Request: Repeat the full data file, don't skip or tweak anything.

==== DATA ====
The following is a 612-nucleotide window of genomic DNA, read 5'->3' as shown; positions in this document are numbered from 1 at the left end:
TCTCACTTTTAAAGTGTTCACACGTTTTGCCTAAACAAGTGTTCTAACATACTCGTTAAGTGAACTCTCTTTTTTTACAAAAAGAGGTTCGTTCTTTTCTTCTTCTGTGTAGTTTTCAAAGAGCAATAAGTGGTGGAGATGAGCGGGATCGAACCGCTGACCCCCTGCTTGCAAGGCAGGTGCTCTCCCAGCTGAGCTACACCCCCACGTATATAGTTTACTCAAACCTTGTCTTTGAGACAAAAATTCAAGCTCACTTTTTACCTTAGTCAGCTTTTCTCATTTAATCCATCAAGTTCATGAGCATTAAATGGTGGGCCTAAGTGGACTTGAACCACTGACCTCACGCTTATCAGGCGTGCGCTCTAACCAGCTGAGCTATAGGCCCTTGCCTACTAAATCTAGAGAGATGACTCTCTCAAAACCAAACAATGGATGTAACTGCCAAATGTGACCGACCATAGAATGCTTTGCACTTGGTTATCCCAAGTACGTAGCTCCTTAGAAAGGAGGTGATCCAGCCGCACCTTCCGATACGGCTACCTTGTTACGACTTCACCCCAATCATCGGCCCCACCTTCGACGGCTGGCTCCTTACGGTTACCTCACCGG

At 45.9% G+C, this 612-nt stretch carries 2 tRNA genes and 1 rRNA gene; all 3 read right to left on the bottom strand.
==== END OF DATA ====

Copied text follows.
The following is a 612-nucleotide window of genomic DNA, read 5'->3' as shown; positions in this document are numbered from 1 at the left end:
TCTCACTTTTAAAGTGTTCACACGTTTTGCCTAAACAAGTGTTCTAACATACTCGTTAAGTGAACTCTCTTTTTTTACAAAAAGAGGTTCGTTCTTTTCTTCTTCTGTGTAGTTTTCAAAGAGCAATAAGTGGTGGAGATGAGCGGGATCGAACCGCTGACCCCCTGCTTGCAAGGCAGGTGCTCTCCCAGCTGAGCTACACCCCCACGTATATAGTTTACTCAAACCTTGTCTTTGAGACAAAAATTCAAGCTCACTTTTTACCTTAGTCAGCTTTTCTCATTTAATCCATCAAGTTCATGAGCATTAAATGGTGGGCCTAAGTGGACTTGAACCACTGACCTCACGCTTATCAGGCGTGCGCTCTAACCAGCTGAGCTATAGGCCCTTGCCTACTAAATCTAGAGAGATGACTCTCTCAAAACCAAACAATGGATGTAACTGCCAAATGTGACCGACCATAGAATGCTTTGCACTTGGTTATCCCAAGTACGTAGCTCCTTAGAAAGGAGGTGATCCAGCCGCACCTTCCGATACGGCTACCTTGTTACGACTTCACCCCAATCATCGGCCCCACCTTCGACGGCTGGCTCCTTACGGTTACCTCACCGG

At 45.9% G+C, this 612-nt stretch carries 2 tRNA genes and 1 rRNA gene; all 3 read right to left on the bottom strand.